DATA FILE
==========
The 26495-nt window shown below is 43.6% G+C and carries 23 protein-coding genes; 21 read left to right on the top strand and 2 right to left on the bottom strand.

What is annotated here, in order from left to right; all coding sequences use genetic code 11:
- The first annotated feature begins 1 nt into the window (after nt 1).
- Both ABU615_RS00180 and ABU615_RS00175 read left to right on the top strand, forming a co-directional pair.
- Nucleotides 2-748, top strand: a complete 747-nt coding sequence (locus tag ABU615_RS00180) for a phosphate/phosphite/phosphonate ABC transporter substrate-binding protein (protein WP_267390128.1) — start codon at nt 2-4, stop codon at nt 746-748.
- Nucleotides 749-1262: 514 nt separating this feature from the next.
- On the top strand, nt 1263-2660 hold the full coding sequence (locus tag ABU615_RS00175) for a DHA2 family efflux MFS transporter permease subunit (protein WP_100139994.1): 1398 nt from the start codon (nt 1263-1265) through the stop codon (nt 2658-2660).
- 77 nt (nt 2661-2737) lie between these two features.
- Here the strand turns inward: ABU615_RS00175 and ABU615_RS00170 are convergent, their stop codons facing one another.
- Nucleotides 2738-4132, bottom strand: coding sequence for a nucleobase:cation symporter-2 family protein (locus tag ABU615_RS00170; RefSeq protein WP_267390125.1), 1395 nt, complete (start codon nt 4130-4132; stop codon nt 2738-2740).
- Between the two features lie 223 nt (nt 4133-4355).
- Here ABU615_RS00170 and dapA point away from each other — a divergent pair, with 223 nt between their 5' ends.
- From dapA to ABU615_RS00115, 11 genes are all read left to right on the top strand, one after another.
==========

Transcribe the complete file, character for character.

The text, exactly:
The 26495-nt window shown below is 43.6% G+C and carries 23 protein-coding genes; 21 read left to right on the top strand and 2 right to left on the bottom strand.

What is annotated here, in order from left to right; all coding sequences use genetic code 11:
- The first annotated feature begins 1 nt into the window (after nt 1).
- Both ABU615_RS00180 and ABU615_RS00175 read left to right on the top strand, forming a co-directional pair.
- Nucleotides 2-748, top strand: a complete 747-nt coding sequence (locus tag ABU615_RS00180) for a phosphate/phosphite/phosphonate ABC transporter substrate-binding protein (protein WP_267390128.1) — start codon at nt 2-4, stop codon at nt 746-748.
- Nucleotides 749-1262: 514 nt separating this feature from the next.
- On the top strand, nt 1263-2660 hold the full coding sequence (locus tag ABU615_RS00175) for a DHA2 family efflux MFS transporter permease subunit (protein WP_100139994.1): 1398 nt from the start codon (nt 1263-1265) through the stop codon (nt 2658-2660).
- 77 nt (nt 2661-2737) lie between these two features.
- Here the strand turns inward: ABU615_RS00175 and ABU615_RS00170 are convergent, their stop codons facing one another.
- Nucleotides 2738-4132, bottom strand: coding sequence for a nucleobase:cation symporter-2 family protein (locus tag ABU615_RS00170; RefSeq protein WP_267390125.1), 1395 nt, complete (start codon nt 4130-4132; stop codon nt 2738-2740).
- Between the two features lie 223 nt (nt 4133-4355).
- Here ABU615_RS00170 and dapA point away from each other — a divergent pair, with 223 nt between their 5' ends.
- From dapA to ABU615_RS00115, 11 genes are all read left to right on the top strand, one after another.